“When I came on, Callum was the third or fourth choice and we grew him into the role. The challenge is to grow Ioan into the role.

“The way we play the game, the guys around 10 are very influential. It’s a lot of pressure because you’re running key plays.

“It’s part of his project and it’s what I spoke to Wayne about. He’s delighted with it.

“How many times has a youngster been thrown in 10, struggled, spat out and taken a long time to come back? It’s about making sure he’s ready.

“Wales are lucky to have 10s a minute. They have Dan Biggar, Callum, Rhys Patchell, Rhys Priestland. All those guys who are here for the next three or four years.

“So now is the perfect time to make sure we build Ioan right so he’s not only better for the Bears, but also for Wales.”

As mentioned, there were some eye-catching moments in attack. His pitch for Semi Radradra’s opener was breathtaking. Reacting fastest to Harry Randall’s penalty, he drifted past Rhys Patchell before passing Scott Williams, the Scarlets cross remaining square to deal with the potential threat from Radradra.

It all happened in milliseconds – a testament to Lloyd’s creepy footwork.

For his own trial, it was just about staying alive in support. Even in the build-up, when the ball seemingly continued to dodge Lloyd, he remained ready and was rewarded with the canter test pass.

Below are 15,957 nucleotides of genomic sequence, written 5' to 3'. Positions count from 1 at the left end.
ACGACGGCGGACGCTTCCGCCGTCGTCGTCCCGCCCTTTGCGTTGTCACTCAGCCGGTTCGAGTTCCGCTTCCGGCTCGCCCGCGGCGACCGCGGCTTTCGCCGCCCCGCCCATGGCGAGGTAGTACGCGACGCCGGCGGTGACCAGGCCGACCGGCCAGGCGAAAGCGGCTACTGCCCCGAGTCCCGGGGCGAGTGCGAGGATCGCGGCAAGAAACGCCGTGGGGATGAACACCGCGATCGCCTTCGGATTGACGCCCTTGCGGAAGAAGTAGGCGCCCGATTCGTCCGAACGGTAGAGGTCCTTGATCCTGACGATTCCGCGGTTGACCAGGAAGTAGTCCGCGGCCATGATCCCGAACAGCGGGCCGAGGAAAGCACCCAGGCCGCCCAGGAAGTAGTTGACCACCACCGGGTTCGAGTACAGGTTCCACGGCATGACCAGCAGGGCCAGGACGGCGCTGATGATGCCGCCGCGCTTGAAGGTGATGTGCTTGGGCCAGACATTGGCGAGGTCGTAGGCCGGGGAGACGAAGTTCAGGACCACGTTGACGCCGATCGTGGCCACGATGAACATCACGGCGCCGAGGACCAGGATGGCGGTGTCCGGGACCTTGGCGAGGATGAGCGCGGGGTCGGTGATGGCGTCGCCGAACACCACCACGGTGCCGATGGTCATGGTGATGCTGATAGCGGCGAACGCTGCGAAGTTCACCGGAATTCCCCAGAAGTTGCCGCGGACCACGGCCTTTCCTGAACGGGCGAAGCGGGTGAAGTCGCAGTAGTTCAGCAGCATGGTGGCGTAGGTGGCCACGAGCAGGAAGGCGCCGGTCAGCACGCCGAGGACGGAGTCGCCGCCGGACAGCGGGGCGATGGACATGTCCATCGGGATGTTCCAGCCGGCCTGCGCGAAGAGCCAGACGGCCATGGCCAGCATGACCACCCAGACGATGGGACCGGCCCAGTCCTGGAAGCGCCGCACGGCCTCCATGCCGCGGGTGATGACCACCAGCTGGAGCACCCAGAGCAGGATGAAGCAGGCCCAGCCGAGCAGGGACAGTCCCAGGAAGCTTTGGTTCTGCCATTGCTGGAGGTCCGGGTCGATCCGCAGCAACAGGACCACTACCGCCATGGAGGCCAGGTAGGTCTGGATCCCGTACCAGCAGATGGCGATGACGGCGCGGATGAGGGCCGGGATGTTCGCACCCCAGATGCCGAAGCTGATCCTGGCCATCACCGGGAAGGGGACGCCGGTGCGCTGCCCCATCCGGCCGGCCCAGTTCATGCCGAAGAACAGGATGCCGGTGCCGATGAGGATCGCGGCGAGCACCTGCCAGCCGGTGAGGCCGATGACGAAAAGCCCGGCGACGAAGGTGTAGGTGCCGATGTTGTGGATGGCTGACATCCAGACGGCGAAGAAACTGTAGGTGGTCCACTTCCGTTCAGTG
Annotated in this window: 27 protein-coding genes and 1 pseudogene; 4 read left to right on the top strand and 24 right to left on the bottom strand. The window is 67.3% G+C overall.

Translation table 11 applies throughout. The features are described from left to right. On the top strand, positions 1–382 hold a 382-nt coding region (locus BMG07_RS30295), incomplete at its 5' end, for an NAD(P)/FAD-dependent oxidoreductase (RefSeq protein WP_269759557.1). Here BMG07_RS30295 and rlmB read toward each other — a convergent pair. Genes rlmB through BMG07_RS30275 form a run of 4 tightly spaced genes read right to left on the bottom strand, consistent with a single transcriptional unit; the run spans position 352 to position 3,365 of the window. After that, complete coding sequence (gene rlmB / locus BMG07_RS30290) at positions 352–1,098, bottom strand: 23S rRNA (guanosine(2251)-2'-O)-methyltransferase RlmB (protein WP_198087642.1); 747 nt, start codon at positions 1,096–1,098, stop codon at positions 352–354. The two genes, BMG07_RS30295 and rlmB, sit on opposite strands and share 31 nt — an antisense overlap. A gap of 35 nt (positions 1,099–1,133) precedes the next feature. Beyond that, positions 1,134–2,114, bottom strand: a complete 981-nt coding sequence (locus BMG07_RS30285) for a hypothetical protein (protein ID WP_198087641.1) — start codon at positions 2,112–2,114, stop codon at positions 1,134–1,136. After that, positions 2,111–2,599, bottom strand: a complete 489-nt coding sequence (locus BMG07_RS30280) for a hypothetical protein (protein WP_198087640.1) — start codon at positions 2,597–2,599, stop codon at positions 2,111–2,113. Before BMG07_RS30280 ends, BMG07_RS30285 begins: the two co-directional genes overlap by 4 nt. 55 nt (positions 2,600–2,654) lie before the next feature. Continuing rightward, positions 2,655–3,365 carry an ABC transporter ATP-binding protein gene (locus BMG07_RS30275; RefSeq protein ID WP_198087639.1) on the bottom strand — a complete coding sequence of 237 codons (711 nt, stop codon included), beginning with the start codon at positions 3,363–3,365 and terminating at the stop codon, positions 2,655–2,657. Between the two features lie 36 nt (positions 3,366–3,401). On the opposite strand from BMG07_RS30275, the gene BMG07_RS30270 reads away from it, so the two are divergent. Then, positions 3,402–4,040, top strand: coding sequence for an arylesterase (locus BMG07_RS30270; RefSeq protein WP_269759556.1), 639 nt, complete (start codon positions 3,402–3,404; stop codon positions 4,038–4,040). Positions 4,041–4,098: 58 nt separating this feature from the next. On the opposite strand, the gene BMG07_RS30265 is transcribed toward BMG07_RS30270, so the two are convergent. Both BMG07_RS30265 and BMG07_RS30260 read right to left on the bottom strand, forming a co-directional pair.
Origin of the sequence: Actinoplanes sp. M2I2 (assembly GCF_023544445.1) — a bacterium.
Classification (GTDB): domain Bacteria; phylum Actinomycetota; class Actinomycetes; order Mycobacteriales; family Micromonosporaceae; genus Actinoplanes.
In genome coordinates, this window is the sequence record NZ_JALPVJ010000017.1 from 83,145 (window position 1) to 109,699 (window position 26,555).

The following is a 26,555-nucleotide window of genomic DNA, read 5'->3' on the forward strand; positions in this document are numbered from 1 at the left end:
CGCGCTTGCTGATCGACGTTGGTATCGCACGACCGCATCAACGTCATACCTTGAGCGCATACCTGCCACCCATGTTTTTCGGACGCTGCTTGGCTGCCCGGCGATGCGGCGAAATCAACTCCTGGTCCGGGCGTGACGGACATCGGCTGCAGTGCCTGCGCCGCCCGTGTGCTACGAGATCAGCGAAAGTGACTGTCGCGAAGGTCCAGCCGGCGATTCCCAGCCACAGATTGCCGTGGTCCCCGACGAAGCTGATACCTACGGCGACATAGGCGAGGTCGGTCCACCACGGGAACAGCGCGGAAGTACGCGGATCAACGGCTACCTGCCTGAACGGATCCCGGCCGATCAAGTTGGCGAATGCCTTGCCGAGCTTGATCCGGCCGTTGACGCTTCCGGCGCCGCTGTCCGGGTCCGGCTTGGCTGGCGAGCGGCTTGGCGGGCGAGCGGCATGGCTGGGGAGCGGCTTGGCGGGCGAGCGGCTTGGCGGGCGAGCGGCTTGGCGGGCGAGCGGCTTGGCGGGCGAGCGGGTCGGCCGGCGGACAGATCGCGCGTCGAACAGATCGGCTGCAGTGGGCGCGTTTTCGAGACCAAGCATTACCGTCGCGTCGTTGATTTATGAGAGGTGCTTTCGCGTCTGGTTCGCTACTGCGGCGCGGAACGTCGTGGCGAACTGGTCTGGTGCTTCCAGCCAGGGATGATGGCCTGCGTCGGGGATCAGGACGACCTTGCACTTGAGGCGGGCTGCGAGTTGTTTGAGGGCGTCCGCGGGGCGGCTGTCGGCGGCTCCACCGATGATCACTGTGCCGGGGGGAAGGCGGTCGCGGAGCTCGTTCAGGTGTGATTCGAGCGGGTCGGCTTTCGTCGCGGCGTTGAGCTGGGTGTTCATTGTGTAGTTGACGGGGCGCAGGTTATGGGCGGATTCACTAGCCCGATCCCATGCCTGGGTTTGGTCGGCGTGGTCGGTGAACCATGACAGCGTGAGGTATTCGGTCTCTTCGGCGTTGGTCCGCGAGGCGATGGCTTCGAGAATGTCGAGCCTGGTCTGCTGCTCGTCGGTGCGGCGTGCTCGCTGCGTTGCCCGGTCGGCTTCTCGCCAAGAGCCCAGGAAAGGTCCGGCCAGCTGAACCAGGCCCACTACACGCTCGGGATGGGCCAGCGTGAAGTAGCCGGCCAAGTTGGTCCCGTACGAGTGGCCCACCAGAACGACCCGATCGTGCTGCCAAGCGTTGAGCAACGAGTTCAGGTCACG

In truth, Pivac knows all of this. That’s why he capped it at just 19 in 2020.

It was on the other side of the ball that the Welsh coach wanted improvements. Lam believes he will be happy with what he saw.

“One of the areas he’s really improved in is defence. That’s what Wayne asked for on his return. Omar Mouneimne has done a great job on his tackling technique.”

That was evident with a big hit on Scarlets second line Sam Lousi – reading Jonathan Davies’ pass just before pushing the lock away with a classic tackle.



A big hit on Sam Lousi would have attracted the attention of Wayne Pivac

“If you look closely at some of the games he’s played, he’s faced some great players and landed some good shots. When I saw him against (Ngani) Laumape last week, I thought ‘good, he’s ready to enter 12 now’ .

“We played him there in attack, but we kept him in defence. He did a great job.”

It was not only his technique, but his reading of the game in defense.

In the build-up to Ryan Elias’ try, Lloyd stopped a cleverly worked blind move from the Scarlets – identifying the danger and stalking to bring down Liam Williams as the Welsh full-back looked to enter the field towards the try-line .



A carefully crafted move from the Scarlets shatters Bristol’s blind defense – but Lloyd is aware of the danger, stalking through

By the time Williams enters a tackle, Lloyd has gone from defending Channel 12 on the open side to having his feet on the tackle.



As Williams wins the ball, Lloyd has his feet ready to tackle

With a player like Lloyd, it’s always the spectacular moments that grab the attention.

At least with Lam’s project, as he calls it, there should be some real substance beyond style when it comes to stepping into the spotlight.